A new study funded by the National Institute of Arthritis and Musculoskeletal and Skin Diseases will measure the effectiveness of gabapentin, an anticonvulsant medication, in reducing symptoms of fibromyalgia syndrome (FMS). Fibromyalgia is a chronic disorder characterized by widespread musculoskeletal pain and fatigue. Gabapentin has been found to relieve chronic pain caused by nervous system disorders, and it was recently approved by the U.S. Food and Drug Administration (FDA) for the treatment of persistent, severe pain that can follow an episode of shingles.
The new study will be conducted by Lesley M. Arnold, M.D., and her colleagues at the University of Cincinnati College of Medicine and two Boston-area sites, McLean Hospital of Harvard University and Newton-Wellesley Hospital.
Approximately 150 study participants with FMS will be assigned randomly to take either gabapentin or placebo for a 12-week period. The medication's effectiveness will be measured using questionnaires that assess the participants' fatigue, stiffness, sleep, mood, "tender-point" pain threshold and quality of life. Tender points are specific places on the body--located on the neck, shoulders, back, hips, and upper and lower extremities-- where people with fibromyalgia often feel pain in response to slight pressure.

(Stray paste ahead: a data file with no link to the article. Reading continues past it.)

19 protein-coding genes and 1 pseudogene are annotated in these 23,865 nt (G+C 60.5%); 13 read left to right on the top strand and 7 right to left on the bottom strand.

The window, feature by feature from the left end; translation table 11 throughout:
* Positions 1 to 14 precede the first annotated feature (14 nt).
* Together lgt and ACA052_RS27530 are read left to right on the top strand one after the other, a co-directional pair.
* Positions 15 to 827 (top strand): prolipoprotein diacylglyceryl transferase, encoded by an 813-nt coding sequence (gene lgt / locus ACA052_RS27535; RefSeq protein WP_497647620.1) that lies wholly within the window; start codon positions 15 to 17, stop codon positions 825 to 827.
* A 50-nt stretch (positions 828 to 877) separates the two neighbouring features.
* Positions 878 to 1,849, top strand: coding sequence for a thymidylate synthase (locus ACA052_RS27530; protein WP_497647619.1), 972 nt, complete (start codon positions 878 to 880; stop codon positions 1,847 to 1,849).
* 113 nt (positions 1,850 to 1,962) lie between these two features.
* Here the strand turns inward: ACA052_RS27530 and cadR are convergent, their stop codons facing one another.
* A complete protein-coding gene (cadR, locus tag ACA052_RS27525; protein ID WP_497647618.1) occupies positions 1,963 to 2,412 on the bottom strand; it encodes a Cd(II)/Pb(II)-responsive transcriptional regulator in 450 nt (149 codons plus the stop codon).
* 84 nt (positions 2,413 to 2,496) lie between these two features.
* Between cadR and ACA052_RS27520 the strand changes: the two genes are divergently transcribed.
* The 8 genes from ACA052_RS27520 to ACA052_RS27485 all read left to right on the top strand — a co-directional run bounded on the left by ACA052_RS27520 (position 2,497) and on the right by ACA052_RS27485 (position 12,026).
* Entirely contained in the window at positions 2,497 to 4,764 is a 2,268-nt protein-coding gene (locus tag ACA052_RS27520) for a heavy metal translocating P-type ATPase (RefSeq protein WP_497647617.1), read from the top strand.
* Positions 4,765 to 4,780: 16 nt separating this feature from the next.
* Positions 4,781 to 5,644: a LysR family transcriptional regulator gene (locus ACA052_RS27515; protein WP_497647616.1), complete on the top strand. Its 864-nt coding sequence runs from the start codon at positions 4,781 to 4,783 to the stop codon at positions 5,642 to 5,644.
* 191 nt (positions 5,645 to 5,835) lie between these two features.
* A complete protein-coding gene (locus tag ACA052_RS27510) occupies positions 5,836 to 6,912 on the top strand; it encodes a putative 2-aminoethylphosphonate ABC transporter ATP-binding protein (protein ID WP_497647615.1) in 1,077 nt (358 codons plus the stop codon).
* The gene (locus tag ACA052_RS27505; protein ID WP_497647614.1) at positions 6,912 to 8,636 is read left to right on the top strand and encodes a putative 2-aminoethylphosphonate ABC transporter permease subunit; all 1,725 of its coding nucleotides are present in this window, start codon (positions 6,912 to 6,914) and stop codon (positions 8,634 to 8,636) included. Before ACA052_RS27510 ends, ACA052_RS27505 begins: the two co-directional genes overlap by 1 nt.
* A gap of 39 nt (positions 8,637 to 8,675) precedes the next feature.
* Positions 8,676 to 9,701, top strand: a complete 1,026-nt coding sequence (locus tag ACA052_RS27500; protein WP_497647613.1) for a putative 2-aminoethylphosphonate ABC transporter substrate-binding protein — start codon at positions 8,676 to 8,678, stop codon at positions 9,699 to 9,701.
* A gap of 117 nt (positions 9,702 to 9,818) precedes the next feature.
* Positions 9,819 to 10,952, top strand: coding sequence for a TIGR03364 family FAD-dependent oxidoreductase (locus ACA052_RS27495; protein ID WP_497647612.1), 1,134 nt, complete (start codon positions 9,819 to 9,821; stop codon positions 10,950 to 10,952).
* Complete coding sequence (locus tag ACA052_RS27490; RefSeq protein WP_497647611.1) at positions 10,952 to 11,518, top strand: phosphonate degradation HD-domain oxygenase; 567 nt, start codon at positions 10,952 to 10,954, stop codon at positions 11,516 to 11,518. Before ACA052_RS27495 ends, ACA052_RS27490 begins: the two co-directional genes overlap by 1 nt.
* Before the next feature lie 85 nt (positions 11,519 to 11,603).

Treatment of fibromyalgia usually requires a comprehensive approach. Patients may benefit from a combination of exercise, medication, and physical therapy.
Currently, there are no medications specifically approved by the FDA for the treatment of FMS. Many people with FMS take nonsteriodal anti-inflammatory drugs, and some physicians prescribe muscle relaxants and antidepressants to treat the symptoms of FMS. Depending on the results of this study, gabapentin may become another treatment option. Available data suggest that 3 to 6 million Americans are affected by FMS. It primarily occurs in women, but children and men also may be affected.